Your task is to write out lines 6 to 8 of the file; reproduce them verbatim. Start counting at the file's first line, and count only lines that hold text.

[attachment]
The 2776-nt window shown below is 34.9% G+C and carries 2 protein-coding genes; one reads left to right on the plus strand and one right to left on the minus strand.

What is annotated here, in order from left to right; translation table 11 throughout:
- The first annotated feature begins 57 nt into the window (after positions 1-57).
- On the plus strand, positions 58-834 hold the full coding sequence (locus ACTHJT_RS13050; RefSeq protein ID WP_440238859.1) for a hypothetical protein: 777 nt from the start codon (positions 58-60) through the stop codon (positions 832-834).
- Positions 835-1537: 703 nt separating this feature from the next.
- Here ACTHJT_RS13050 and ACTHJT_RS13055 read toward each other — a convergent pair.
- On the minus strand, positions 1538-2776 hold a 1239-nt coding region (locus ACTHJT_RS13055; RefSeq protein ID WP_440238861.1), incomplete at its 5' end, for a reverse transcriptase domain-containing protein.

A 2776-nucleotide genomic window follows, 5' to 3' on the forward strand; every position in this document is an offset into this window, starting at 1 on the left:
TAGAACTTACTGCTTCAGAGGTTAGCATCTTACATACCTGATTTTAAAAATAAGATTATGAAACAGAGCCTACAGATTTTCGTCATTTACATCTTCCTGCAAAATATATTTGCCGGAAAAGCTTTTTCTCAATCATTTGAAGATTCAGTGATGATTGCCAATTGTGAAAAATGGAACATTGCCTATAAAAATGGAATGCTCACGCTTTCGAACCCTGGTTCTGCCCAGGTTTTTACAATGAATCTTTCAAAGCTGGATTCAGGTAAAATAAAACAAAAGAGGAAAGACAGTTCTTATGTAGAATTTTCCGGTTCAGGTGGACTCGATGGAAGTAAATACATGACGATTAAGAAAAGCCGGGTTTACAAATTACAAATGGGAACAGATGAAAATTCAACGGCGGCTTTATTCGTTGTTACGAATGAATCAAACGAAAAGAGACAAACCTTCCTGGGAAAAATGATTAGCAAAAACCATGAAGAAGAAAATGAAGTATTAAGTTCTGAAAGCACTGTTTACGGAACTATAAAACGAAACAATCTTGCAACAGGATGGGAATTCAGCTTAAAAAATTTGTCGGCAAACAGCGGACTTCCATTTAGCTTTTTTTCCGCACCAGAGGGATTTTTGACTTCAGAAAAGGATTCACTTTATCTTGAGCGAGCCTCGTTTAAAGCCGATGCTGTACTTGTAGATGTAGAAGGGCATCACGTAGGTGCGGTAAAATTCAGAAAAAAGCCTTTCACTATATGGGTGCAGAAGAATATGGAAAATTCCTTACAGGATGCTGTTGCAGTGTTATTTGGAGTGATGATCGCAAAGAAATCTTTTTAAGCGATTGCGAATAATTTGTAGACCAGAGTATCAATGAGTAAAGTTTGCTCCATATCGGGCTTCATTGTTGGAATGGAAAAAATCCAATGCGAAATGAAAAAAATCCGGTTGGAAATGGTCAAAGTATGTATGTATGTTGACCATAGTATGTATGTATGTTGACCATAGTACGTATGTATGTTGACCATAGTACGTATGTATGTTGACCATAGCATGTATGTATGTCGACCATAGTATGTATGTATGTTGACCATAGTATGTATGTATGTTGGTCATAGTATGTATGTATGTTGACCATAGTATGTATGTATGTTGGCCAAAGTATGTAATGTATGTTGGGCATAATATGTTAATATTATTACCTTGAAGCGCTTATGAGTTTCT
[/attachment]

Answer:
- Here ACTHJT_RS13050 and ACTHJT_RS13055 read toward each other — a convergent pair.
- On the minus strand, positions 1538-2776 hold a 1239-nt coding region (locus ACTHJT_RS13055; RefSeq protein ID WP_440238861.1), incomplete at its 5' end, for a reverse transcriptase domain-containing protein.

A 2776-nucleotide genomic window follows, 5' to 3' on the forward strand; every position in this document is an offset into this window, starting at 1 on the left: